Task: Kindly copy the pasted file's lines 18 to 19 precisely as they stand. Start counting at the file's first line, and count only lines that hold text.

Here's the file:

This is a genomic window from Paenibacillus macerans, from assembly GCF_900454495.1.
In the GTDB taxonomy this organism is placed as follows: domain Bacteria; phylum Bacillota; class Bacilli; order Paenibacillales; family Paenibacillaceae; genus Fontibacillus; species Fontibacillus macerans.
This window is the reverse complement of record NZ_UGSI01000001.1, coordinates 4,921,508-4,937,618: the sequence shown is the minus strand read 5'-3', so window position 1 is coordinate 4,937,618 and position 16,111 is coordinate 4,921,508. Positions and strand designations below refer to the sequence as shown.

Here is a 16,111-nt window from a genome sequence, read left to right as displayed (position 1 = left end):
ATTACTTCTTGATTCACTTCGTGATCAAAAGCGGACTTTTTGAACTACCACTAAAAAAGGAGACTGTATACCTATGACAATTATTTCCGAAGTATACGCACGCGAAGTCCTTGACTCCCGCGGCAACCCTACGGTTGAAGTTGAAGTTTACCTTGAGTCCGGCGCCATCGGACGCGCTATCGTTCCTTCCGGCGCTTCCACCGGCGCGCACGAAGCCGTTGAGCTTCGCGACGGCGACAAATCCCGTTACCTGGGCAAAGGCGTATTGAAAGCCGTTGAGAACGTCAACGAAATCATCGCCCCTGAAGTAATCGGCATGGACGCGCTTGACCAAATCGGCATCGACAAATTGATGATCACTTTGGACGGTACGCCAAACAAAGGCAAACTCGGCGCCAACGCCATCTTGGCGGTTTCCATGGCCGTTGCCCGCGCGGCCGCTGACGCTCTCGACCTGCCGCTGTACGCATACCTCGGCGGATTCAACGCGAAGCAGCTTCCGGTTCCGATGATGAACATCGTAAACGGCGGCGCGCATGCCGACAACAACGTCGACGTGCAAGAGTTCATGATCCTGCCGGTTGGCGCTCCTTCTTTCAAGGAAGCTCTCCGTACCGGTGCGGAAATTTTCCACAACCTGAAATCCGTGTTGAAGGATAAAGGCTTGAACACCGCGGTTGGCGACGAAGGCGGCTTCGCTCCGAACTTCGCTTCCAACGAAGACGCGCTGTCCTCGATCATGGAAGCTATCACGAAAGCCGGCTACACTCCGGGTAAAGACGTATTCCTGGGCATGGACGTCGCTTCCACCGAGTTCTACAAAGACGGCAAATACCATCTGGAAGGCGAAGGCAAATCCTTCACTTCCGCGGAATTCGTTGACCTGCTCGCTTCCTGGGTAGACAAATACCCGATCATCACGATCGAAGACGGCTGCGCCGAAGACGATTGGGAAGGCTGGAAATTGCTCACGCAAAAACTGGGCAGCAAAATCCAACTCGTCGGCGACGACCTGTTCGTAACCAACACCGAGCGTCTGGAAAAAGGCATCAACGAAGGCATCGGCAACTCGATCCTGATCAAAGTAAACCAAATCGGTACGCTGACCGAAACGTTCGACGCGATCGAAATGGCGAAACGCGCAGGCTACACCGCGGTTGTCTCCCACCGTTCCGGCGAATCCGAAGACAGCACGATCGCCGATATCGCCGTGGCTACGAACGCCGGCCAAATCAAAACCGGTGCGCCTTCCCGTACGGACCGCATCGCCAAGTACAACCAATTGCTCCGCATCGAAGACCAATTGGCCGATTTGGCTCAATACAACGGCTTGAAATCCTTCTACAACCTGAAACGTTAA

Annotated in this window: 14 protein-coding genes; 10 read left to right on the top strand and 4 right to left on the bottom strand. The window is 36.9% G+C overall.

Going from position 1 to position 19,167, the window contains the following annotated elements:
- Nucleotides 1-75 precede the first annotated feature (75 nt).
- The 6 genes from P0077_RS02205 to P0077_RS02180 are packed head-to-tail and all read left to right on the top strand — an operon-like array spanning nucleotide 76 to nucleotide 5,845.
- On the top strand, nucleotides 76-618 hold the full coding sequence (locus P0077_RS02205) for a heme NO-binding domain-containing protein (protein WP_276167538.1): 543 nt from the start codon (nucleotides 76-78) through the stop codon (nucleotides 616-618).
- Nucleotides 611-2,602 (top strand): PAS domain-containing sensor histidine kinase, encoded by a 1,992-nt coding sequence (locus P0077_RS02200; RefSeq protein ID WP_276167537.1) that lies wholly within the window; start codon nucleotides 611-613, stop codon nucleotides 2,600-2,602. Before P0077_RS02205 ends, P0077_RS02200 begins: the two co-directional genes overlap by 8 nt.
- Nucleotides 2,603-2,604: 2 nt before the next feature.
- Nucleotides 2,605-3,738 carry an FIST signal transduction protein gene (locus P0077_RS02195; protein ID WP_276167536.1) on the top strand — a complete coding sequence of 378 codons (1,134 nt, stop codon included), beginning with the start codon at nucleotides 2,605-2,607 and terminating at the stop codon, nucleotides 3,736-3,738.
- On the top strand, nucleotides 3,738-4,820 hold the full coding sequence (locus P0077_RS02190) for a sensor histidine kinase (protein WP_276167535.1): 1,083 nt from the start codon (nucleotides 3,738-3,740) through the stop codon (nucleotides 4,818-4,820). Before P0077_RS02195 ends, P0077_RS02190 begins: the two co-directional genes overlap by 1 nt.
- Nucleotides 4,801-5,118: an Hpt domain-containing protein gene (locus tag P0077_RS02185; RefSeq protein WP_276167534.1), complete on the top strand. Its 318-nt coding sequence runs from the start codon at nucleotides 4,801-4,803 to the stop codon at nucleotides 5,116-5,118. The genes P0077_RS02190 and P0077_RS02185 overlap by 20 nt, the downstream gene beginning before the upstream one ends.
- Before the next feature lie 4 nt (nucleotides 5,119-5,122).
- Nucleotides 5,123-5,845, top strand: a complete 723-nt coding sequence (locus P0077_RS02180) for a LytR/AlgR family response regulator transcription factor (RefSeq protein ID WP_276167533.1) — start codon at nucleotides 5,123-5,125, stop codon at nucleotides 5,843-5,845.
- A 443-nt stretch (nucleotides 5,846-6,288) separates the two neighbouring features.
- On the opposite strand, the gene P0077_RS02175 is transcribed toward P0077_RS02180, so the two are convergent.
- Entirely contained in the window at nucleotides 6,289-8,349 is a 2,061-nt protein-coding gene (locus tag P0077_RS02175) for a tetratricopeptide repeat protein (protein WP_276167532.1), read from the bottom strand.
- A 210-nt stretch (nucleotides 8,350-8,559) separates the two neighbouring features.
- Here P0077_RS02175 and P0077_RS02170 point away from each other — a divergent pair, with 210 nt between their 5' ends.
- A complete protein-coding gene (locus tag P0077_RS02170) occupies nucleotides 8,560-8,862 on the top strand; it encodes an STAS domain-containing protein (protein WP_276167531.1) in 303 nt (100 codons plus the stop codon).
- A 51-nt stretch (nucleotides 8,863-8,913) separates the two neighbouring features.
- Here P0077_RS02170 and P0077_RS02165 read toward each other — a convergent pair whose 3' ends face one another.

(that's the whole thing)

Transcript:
- A 443-nt stretch (nucleotides 5,846-6,288) separates the two neighbouring features.
- On the opposite strand, the gene P0077_RS02175 is transcribed toward P0077_RS02180, so the two are convergent.